First, the author deserves a rap on the knuckles with a ruler for this preposterous title, How the Beatles Destroyed Rock ‘n’ Roll. Not only is it a shameless ploy to hook all of us Fab Four lovers into a street fight – “Hey, take it back!” – but it’s blatantly disingenuous. He doesn’t really mean it.
But a more apt title like, “How the Primal Power of Early Jazz and Rock was Diffused by the Pursuit of Artistry and the Vagaries of Gender, Race, and the Demands of the Marketplace,” might have had a tough time making the bestseller list, not to mention fitting on the spine.
Despite its incendiary title, Elijah Wald’s book is a serious treatise on the history of recorded music, sifted through his filter as musician, scholar, and fan. In the introduction, Wald lays out his premise: Though he was a Beatles fan from the instant he heard their first American LP “Meet the Beatles,” with its danceable, infectious songs blasting from the family’s hi-fi, the Beatles’s rapid development as “recording artists” (as opposed to a live rock ’n’ roll band), left him feeling somewhat abandoned.
“My much older half-brother gave my parents Sgt. Pepper. I could tell it was a masterpiece – but it was not really my music. It was adult music.... I played it occasionally, but nowhere near as often as the band’s early records. It simply wasn’t as much fun.”
From there we learn that the declarative book title stems not from the author’s own opinion, but from that of Beatle bashers “within the small world of music nuts” who fervently believe that they did, indeed, destroy rock ’n’ roll, “turning it from a vibrant black (or integrated) dance music into a vehicle for white pap and pretension.” Again and again throughout this book, Wald returns to debate the question, “Is music for dancing, or listening?” (And I keep thinking ... what’s wrong with both?)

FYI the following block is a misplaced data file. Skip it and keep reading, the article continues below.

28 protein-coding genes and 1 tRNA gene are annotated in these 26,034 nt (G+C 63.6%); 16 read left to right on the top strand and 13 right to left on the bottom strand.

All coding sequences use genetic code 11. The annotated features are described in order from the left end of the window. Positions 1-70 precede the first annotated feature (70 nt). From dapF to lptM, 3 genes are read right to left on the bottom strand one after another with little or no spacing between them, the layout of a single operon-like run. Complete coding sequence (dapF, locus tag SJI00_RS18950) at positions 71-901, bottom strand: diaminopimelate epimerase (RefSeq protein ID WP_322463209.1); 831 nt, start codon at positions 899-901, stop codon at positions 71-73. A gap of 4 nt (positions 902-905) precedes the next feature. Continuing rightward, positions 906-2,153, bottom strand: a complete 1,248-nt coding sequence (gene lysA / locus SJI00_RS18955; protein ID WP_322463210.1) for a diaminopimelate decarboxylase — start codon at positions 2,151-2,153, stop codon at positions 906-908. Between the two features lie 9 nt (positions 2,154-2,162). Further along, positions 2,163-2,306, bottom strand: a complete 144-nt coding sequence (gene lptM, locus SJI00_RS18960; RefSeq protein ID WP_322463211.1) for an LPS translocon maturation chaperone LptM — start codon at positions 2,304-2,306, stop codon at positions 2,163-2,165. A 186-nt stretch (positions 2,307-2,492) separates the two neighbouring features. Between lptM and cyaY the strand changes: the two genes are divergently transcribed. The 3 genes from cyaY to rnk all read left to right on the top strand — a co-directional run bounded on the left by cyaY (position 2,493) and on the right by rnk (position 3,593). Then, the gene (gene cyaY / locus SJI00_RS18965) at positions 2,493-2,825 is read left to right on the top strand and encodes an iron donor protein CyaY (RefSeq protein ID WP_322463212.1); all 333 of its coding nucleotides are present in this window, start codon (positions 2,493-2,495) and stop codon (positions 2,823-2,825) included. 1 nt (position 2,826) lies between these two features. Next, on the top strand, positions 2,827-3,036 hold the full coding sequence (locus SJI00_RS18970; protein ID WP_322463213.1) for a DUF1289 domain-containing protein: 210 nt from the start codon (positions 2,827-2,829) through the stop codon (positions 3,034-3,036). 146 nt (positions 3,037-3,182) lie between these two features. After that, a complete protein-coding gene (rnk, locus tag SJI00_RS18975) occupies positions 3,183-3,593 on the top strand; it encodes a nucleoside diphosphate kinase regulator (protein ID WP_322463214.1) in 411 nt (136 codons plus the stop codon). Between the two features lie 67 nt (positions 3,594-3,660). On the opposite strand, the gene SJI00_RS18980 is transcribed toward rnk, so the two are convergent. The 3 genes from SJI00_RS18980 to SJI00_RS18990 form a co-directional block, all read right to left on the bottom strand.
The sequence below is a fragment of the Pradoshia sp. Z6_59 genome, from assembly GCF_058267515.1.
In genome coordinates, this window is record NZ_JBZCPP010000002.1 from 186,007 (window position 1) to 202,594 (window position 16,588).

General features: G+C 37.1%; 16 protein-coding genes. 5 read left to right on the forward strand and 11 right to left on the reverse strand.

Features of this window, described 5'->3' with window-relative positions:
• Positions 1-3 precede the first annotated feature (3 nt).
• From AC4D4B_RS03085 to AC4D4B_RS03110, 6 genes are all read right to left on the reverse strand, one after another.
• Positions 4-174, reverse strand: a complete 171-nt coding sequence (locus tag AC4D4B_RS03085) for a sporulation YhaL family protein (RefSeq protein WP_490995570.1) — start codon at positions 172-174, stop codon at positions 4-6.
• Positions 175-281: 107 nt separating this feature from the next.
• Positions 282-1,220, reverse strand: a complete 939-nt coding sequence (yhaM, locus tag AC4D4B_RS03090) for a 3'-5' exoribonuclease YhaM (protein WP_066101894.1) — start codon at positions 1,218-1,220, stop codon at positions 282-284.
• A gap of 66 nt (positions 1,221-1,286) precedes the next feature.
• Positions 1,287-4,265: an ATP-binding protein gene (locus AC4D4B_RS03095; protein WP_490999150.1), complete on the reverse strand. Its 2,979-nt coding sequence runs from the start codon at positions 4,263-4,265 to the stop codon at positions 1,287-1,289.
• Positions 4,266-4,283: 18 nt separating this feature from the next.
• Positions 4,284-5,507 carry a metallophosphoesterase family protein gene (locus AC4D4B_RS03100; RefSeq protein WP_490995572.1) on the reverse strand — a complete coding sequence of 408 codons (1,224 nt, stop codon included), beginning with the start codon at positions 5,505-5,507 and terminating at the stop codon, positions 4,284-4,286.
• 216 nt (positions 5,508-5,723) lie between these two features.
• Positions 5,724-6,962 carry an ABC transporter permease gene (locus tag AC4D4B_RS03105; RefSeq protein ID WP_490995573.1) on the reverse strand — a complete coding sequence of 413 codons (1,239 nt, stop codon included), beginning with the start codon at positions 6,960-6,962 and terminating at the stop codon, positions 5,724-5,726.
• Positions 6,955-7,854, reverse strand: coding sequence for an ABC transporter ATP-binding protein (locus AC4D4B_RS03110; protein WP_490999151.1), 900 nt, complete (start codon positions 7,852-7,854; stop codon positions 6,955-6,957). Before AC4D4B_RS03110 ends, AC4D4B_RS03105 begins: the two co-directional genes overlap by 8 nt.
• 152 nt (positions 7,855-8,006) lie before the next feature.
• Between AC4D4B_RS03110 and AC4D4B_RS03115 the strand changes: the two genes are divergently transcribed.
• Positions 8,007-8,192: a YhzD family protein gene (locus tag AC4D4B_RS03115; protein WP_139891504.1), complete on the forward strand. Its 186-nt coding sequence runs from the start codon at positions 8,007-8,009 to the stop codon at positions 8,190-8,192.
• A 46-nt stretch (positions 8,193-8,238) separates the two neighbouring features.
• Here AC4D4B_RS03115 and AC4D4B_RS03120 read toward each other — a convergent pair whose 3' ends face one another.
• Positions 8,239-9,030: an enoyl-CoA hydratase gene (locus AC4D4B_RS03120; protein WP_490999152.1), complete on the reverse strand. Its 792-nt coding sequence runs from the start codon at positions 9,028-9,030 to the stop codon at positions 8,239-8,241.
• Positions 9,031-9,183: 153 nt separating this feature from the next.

Beginning at the turn of the 20th century, Wald chronicles the parallel development of jazz, radio, and music recording, as sheet music and a piano in every parlor gradually gave way to armoir-sized radios and the gramophone. (No shortage of piano movers in the ’20s and ’30s, apparently.) Soon the denizens of dance halls weren’t the only ones able to enjoy the popular songs and bands of the day, as listening to music at home became as much an American pastime as dancing to it.
No working band of the time could possibly crisscross the country via train enough times in a career to equal the reach of one coast-to-coast NBC radio broadcast. Radio also changed the music that dance bands played, creating a sudden demand for singers. “Instead of having to project their voices with lung power and technique (to be heard over the large orchestras), the radio crooners were murmuring to listeners in living rooms.”
Formerly only a novelty vehicle to deliver a verse or chorus in the middle of an long instrumental arrangement, band singers like Frank Sinatra and Bing Crosby now found themselves literally standard-bearers, indelibly linked to the songs they crooned to millions of enraptured listeners, night after night, on the radio.
A few of the most popular “jazz” artists of the early radio days, Guy Lombardo and the Royal Canadians, and the Paul Whiteman Orchestra, get a belated turn in the spotlight to illustrate the book’s salient themes. Whiteman, a savvy musician/composer/arranger from Denver, springboarded off the popularity of early African-American jazz by incorporating its chord changes, melodies, and syncopation in a sophisticated dance orchestra setting, including a string section – and radio embraced his smooth and full-bodied sound in the 1920s. An astute judge of talent, Whiteman discovered and mentored many gifted musicians and singers during his reign as “America’s Jazz King,” including Jack Teagarden, Bix Beiderbecke, and a young Bing Crosby.